Could anyone provide a link

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Could anyone provide a link

Postby sacharlie » 18 May 2018, 02:39

to a load bearing calculator for aluminum.

The below is great but only for steel.

http://www.atc-mechanical.com/calculators/
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Re: Could anyone provide a link

Postby Burgerman » 18 May 2018, 09:59

Its going to be hard to find one. There are thousands of aluminium alloys. And no aluminium used alone. So first you would need an exact makup. And tiny differences drastically change properties, sometimes in opposite directions. Bending, compression, hardness, tensile strengths are all changed individually. And making it even harder, aluminium alloys get soft when annealed, or made, and can be hardened by heat treatment in different ways, and can harden over time due to temperature changes longer term. And can work harden. So a beam that experiences a bending force for eg, will get much stronger and bend less, over time. And more brittle and liable to fatigue fail because of this too.

So its best to use larger, over strong assembies. For eg a motorcycle frame made of alloy, is massively over strong, and over size. The ideal thing on a bike to remove frame flex and make it handle better. And so also remove hardening and fatigue failures at the same time because of less flex. So alloy is a good choice here only when over engineered markedly.

So any tables or propert sheets should be taken as only a part of the equasion, and good understanding of how the stuff behaves and careful design is the rest.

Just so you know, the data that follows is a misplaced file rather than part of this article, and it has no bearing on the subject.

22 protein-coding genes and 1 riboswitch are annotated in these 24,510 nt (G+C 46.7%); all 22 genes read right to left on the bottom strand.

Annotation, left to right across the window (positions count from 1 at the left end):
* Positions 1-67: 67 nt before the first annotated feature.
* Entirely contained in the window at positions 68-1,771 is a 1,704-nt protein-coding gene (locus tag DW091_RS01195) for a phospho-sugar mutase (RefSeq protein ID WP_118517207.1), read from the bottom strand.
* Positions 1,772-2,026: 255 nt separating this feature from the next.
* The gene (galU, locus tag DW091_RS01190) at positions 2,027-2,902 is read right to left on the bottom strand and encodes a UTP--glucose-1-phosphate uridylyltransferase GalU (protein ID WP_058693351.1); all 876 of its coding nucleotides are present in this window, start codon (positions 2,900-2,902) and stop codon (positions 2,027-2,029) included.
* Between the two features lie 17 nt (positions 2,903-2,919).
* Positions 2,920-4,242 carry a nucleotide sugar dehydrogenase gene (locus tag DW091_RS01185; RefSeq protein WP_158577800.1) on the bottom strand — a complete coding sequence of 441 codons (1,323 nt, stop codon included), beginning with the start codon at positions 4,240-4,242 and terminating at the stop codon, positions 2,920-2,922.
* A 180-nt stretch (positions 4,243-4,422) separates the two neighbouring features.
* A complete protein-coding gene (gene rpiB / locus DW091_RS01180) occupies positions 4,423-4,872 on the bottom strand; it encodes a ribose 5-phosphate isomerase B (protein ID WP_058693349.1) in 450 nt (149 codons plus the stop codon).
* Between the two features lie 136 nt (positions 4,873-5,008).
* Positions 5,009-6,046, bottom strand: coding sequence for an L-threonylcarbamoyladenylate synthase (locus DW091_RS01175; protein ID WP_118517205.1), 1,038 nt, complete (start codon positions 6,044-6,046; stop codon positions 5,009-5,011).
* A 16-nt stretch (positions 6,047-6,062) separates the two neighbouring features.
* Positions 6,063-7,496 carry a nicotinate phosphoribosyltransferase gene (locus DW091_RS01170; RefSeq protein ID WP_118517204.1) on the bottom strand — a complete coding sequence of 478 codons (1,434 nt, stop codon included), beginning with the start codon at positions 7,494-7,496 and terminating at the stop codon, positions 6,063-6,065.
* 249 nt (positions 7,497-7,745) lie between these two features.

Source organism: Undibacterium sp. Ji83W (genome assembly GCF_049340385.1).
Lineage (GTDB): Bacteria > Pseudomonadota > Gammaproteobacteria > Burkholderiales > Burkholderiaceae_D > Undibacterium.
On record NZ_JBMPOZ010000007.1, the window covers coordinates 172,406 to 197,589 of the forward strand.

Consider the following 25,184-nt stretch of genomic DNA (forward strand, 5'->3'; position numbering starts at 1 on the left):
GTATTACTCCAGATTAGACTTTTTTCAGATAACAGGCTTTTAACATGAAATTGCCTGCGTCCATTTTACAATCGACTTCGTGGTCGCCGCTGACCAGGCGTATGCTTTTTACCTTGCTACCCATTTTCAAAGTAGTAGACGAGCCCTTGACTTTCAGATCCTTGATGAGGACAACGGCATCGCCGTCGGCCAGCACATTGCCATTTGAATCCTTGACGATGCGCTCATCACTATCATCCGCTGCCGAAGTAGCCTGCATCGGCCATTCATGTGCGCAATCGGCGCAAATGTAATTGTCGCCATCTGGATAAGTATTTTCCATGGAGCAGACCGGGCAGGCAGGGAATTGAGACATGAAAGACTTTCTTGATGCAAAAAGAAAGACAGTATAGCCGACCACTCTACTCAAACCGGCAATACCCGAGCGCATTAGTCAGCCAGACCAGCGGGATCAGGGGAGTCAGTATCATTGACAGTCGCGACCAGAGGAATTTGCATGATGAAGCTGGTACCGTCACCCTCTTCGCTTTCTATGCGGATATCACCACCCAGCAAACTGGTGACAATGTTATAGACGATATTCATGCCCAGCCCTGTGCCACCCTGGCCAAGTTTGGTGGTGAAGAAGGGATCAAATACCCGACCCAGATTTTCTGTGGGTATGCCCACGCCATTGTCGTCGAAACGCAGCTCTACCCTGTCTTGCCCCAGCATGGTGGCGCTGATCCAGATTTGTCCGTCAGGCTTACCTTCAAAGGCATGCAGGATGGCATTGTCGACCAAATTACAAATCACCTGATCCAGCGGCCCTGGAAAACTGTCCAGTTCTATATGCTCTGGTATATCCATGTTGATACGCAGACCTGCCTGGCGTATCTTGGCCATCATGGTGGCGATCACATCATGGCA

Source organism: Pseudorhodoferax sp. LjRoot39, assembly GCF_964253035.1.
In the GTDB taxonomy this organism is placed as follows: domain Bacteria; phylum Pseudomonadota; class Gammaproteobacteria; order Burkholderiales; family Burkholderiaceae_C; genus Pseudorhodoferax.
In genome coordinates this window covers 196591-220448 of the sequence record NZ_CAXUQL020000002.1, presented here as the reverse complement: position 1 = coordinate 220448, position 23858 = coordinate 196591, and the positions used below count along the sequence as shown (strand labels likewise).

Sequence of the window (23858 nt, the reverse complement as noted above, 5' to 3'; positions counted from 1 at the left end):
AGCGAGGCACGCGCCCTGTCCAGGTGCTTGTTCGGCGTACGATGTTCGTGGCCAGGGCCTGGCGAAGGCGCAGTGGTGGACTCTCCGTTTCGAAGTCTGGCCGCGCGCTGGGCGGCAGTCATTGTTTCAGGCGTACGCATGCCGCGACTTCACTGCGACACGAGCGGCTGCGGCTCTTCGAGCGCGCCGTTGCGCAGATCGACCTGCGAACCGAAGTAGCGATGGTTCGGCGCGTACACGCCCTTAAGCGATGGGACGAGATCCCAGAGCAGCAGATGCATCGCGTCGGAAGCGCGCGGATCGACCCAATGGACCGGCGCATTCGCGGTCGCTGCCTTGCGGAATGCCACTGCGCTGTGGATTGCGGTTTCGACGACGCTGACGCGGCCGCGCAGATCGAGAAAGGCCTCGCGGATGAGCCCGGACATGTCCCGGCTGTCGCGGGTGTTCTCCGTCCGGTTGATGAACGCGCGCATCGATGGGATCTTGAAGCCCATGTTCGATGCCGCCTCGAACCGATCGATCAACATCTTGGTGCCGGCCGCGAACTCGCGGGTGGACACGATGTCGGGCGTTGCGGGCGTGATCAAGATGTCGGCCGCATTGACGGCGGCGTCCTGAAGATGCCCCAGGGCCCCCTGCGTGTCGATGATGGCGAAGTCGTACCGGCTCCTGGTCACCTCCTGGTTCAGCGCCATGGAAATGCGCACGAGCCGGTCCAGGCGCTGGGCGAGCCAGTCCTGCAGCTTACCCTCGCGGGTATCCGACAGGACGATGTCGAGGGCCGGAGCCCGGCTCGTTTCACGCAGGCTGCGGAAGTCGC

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Re: Could anyone provide a link

Postby sacharlie » 19 May 2018, 00:37

Well that calculator for steel is producing some very big numbers.
It shows 48" long 2x2 square tube 16ga beam supports 1412lbs and in 14ga 1949lbs.
It says this is a simple beam load which I assume to mean 1412lbs spread out along the 48".
It just seems like a lot of weight. Maybe i'm missing something.
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Re: Could anyone provide a link

Postby Burgerman » 19 May 2018, 01:07

Presumably it means supported by ends, force applied to the centre if we are talking about bending force or rather enough to cause failure. Seems about what you should expect from a square tube in bending. Doesent tell you that even 1lb produces measurable bending though. Even if the figure is tiny. Only the failure force. And that reduces with temperature. And there are many steels, and steel states.

And doubling the length reduces that to half. (Or it may be 1/4, cant remember...)
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Re: Could anyone provide a link

Postby sacharlie » 21 May 2018, 21:52

Looks double the length cuts the load bearing in half.

The battery for the VMI Northstar control module went dead and the "sure deploy" system wouldn't even work. The "failsafe" hand crank method is slow and wears ya out cranking. I've got some 7' telescoping aluminum ramps but are only useful for my manual chair because the track width on them is just 6.25" my mwd q6 has a track of 7".

Anyway I want to build a pair of 4' long ramps to carry in my van? Looking at that 1949lbs on the 48" 14ga 2x2 tubing i'm thinking of having a pair of channels 10" wide by 2" tall fabricated. Figure they should handle me and a powerchair. Would you feel comfortable with that for yourself?
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Re: Could anyone provide a link

Postby Burgerman » 21 May 2018, 22:04

2 x 2 box? You could drive a car up it.
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Re: Could anyone provide a link

Postby sacharlie » 21 May 2018, 22:41

Well channel 10" wide with 2" tall walls. I understand a 2" square tube has 2" wide material running horizonally supporting both top and bottom of the walls but figure it's the 2" tall vertical walls taking most of the load. So with the tubing there is 4" total horizonal material while the channel will be 10" total horizonal material but only on the bottom. Thinking the 10"x2" channel is probably stronger.
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Re: Could anyone provide a link

Postby Burgerman » 22 May 2018, 05:52

No weaker. I think... considerably. kink or deform more easily. But either way I dont see it failing. Depends how hard the material.
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